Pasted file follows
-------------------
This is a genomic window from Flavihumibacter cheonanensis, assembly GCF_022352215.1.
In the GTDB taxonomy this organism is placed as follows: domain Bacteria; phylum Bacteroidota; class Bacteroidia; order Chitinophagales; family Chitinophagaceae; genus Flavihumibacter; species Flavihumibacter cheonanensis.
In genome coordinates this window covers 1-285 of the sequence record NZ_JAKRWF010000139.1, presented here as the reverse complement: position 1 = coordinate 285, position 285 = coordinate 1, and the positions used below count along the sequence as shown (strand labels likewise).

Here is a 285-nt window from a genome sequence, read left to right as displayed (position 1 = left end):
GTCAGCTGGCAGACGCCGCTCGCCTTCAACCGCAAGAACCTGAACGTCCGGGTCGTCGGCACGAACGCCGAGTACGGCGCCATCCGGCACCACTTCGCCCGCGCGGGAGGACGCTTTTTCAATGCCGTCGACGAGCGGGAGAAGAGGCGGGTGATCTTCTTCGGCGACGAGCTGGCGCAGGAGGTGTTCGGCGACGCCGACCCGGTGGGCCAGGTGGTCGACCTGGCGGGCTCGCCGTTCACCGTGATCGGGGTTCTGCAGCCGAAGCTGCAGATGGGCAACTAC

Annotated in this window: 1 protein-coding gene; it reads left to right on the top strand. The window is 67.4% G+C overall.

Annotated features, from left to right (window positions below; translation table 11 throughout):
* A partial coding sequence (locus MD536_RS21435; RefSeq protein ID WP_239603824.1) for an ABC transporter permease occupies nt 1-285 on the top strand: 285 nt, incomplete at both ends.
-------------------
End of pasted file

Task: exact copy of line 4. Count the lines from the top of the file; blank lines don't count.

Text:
Here is a 285-nt window from a genome sequence, read left to right as displayed (position 1 = left end):